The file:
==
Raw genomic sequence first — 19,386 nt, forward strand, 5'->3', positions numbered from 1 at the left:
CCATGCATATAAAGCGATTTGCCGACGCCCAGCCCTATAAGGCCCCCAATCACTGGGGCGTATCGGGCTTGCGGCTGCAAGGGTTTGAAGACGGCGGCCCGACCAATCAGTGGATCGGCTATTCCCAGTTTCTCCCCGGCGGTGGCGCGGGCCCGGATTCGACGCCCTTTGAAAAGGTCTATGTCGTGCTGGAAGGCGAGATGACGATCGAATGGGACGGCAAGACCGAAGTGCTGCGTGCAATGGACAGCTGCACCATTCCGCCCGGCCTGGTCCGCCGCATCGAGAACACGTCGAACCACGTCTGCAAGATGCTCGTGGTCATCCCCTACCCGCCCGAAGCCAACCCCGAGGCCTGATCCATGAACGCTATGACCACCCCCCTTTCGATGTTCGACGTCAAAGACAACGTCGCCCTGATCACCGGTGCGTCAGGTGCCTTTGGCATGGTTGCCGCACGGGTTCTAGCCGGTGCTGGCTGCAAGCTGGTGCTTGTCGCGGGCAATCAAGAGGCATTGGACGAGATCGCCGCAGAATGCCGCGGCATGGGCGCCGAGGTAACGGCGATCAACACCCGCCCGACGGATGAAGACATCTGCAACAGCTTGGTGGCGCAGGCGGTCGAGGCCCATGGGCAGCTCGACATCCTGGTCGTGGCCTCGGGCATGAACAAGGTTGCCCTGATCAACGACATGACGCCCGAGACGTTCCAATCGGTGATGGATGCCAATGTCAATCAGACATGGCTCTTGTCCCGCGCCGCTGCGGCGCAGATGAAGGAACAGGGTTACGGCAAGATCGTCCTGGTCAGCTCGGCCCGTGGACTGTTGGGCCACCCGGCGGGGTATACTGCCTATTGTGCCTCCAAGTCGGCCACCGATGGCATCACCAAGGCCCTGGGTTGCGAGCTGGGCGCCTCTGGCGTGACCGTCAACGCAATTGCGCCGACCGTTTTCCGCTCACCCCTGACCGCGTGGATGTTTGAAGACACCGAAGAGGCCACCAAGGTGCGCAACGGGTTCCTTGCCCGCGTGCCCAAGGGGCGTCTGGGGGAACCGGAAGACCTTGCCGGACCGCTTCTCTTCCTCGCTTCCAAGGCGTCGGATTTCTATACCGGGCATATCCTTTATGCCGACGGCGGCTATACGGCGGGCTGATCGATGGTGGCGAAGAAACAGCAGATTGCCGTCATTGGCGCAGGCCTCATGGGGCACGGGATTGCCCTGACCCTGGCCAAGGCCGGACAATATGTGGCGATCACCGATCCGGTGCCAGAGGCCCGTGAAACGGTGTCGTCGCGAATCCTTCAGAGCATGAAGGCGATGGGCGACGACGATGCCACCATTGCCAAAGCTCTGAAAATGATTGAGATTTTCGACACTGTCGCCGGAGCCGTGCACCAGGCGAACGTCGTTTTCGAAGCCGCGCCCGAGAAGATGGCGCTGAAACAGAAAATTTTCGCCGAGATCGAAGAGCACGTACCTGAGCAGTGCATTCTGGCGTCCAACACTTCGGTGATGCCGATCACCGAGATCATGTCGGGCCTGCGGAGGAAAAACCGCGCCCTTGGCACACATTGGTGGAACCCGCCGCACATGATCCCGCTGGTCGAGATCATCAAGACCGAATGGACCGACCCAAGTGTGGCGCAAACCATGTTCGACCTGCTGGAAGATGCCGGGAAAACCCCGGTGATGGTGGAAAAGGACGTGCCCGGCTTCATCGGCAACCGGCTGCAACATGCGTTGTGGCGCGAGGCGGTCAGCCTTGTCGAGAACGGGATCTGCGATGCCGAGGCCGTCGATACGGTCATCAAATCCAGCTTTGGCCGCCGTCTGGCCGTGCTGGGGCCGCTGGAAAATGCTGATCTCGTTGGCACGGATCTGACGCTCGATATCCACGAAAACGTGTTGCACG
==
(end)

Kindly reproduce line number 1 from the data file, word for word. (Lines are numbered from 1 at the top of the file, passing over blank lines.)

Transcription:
Raw genomic sequence first — 19,386 nt, forward strand, 5'->3', positions numbered from 1 at the left: